WHAT IS THE PRE SPAWN?
Let’s dive into the world of pre-spawn bass fishing. It’s all about understanding when and how bass start moving before spawning. Imagine it like a local or regional journey for bass from their cold water winter homes into the shallows. If you’re in Gauteng, the water might still be around 14-15 degrees Celsius – kind of like late winter and very early pre-spawn.
But if you’re up in Mpumalanga or on the border of Zimbabwe, bass might have already dropped their eggs. Most bass across the country will be in a combination of phases from early pre-spawn all the way to the post spawn. As we head into September and this cold weather subsides and we get a few warm days consecutively, bass will head towards the nearest spawning pockets.
To find them, start looking at the edges of where they’ll spawn: entrances to bays, points, channel bends or large shallow flats with gravel close to deep water. Big hens stage at the first spot, feeding and packing on weight ahead of the spawning ritual. If a big front rolls in and drops temperatures they might move back down a bit, but not too far where they were holding. To catch them, pay attention to how warm the water is or the banks that receive the longest amount of daylight with the right mix of structure and spawning areas, these are key areas you can highlight from Maps on your phone.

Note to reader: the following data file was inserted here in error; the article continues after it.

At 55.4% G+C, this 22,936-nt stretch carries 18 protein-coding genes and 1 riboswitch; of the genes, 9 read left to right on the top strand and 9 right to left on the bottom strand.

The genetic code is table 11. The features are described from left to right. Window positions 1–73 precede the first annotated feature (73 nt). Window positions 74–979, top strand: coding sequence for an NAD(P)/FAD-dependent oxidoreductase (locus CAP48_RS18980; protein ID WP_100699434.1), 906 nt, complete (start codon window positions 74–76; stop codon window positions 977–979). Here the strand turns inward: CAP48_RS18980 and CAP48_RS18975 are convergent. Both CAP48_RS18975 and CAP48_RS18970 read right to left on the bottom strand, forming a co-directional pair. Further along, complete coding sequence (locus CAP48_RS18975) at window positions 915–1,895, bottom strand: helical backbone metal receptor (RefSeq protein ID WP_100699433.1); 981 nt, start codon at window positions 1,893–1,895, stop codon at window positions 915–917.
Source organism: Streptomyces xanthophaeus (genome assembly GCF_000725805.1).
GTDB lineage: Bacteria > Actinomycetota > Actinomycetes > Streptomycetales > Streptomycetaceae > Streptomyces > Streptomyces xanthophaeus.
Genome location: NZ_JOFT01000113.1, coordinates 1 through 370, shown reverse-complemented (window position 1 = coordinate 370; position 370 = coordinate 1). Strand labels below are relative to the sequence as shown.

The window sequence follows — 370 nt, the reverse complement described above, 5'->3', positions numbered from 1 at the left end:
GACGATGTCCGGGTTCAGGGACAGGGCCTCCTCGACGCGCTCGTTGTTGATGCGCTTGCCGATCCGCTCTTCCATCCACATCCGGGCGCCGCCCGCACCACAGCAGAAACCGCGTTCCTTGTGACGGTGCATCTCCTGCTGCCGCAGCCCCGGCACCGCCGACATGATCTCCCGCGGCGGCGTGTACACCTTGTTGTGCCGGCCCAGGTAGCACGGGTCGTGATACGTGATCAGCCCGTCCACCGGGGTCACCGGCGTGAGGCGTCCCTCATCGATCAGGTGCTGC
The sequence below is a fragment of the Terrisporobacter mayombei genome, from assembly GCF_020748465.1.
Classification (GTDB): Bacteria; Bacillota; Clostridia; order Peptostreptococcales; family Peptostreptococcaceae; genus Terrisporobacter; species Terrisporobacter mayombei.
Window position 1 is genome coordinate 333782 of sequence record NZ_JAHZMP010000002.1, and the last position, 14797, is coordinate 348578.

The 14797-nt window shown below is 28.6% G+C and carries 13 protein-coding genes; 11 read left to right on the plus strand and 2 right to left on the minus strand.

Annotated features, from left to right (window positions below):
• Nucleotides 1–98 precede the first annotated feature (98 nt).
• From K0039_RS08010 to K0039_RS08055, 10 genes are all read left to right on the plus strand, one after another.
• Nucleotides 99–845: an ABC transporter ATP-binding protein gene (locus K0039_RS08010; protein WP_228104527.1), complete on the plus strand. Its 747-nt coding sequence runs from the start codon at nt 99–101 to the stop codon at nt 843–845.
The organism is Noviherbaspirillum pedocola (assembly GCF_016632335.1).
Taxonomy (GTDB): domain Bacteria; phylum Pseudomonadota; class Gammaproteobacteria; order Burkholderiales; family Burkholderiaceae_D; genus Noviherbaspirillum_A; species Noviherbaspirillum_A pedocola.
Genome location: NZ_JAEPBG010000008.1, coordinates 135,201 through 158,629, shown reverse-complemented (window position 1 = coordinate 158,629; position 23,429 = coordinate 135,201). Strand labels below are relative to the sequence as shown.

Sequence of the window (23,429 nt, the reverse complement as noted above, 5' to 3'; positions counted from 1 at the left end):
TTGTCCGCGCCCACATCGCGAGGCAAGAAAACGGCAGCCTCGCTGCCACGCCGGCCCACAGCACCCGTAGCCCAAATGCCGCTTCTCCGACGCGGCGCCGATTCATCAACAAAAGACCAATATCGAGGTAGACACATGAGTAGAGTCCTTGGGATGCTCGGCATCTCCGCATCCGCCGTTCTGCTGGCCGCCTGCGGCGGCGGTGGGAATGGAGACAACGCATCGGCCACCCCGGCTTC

Fish a combination of reaction and finesse baits, like a suspending Sensation SD3 jerkbait, weightless YUM Dinger, or a swimbait you can slow roll like a Keitech Easy Shiner in colours you know produce in your body of water. The key is to cover water and cycle areas throughout the day as water temps warm up towards the afternoon, the fish might be in the area but not actively feeding so going back to key areas will eventually deliver. Take note when the bass are feeding and where they are as that bite will likely last a few days until they move up to spawn.